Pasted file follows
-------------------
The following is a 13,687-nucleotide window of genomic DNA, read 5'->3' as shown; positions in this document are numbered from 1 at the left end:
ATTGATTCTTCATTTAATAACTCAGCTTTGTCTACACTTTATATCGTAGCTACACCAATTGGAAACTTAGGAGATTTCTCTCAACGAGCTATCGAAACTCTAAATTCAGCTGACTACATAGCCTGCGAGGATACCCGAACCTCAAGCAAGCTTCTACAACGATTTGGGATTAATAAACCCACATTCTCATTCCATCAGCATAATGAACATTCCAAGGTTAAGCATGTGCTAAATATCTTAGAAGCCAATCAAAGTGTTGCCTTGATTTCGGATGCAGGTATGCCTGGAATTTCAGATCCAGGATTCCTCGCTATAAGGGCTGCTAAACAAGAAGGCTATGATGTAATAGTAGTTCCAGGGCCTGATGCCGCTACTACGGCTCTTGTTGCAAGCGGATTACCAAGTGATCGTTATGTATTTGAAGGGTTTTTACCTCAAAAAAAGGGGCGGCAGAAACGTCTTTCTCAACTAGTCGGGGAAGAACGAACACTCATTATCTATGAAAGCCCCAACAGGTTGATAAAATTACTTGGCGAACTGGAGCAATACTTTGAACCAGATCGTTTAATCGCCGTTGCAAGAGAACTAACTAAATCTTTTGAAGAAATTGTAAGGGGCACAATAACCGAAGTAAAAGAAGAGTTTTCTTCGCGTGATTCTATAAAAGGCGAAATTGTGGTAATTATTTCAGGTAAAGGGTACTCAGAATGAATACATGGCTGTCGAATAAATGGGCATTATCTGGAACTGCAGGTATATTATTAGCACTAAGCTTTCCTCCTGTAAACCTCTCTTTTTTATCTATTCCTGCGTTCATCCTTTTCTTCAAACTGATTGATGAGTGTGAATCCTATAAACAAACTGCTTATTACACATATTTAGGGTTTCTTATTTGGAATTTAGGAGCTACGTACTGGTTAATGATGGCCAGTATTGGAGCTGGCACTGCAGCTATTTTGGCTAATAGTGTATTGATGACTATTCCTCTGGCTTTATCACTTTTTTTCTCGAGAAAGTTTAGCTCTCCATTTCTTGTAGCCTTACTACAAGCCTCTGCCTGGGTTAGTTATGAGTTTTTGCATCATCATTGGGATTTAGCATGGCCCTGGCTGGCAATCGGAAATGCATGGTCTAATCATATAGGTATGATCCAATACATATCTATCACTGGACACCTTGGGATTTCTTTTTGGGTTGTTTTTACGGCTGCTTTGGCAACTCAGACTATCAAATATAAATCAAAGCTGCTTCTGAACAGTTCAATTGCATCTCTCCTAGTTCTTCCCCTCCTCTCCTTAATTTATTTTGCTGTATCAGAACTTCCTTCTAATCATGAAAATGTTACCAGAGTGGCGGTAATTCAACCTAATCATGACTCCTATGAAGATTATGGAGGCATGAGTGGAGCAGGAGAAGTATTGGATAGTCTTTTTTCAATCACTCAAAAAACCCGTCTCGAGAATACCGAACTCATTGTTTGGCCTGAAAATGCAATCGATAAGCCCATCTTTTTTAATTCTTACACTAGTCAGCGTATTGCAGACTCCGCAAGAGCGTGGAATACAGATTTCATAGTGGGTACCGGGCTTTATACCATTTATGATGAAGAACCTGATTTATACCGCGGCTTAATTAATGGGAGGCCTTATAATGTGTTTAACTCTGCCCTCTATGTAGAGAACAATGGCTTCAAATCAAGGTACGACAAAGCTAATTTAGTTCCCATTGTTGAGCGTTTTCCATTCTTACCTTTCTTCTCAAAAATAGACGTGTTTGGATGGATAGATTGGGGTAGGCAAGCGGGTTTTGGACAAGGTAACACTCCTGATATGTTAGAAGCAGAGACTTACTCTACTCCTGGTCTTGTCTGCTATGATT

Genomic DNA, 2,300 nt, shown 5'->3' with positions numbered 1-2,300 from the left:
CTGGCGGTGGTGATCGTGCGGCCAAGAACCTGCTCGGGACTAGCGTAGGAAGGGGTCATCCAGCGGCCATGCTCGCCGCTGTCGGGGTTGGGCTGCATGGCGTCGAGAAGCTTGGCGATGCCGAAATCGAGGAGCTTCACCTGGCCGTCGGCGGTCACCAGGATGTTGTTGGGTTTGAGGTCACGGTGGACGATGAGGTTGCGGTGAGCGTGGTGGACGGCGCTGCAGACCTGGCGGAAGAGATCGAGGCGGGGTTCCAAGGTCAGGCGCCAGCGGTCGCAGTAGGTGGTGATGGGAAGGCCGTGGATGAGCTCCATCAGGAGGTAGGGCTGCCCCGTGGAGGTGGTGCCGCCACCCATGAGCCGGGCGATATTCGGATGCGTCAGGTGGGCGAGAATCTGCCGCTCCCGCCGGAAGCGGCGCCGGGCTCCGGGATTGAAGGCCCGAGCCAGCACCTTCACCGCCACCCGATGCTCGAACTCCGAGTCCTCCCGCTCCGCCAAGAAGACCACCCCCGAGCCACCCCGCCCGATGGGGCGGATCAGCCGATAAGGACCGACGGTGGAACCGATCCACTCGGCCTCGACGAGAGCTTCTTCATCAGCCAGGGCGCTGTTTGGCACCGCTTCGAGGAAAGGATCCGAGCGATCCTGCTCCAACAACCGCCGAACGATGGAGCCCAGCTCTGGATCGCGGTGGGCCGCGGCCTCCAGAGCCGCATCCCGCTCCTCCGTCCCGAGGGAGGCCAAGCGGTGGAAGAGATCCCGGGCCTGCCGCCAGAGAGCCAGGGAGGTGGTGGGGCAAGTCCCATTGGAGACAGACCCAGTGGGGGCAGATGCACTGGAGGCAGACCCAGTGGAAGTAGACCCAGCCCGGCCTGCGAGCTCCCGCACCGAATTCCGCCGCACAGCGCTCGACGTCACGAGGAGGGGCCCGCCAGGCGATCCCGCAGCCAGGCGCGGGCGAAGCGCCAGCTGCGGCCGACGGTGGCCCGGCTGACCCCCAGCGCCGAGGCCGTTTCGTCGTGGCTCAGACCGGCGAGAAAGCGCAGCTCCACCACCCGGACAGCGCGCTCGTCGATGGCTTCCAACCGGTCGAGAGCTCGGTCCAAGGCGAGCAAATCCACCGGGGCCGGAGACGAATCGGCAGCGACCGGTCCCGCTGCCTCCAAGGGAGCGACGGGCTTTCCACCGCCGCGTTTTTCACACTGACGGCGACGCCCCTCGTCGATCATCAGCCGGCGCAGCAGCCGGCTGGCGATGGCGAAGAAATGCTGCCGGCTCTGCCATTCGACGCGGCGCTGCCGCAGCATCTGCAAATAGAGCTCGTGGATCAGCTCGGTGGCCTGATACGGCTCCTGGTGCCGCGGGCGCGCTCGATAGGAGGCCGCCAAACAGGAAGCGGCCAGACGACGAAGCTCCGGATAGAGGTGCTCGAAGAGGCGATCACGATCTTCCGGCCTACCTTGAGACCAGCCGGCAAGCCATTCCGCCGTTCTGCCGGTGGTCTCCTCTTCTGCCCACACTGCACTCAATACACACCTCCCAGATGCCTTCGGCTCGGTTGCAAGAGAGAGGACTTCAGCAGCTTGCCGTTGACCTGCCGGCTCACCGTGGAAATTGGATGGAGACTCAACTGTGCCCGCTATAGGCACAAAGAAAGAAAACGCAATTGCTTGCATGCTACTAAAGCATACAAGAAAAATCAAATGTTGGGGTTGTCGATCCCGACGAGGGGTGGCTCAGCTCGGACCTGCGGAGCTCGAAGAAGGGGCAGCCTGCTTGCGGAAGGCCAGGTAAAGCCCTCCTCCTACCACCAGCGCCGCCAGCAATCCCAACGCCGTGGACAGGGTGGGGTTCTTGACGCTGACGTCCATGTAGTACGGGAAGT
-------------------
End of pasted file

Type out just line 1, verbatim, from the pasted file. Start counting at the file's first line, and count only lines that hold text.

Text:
The following is a 13,687-nucleotide window of genomic DNA, read 5'->3' as shown; positions in this document are numbered from 1 at the left end: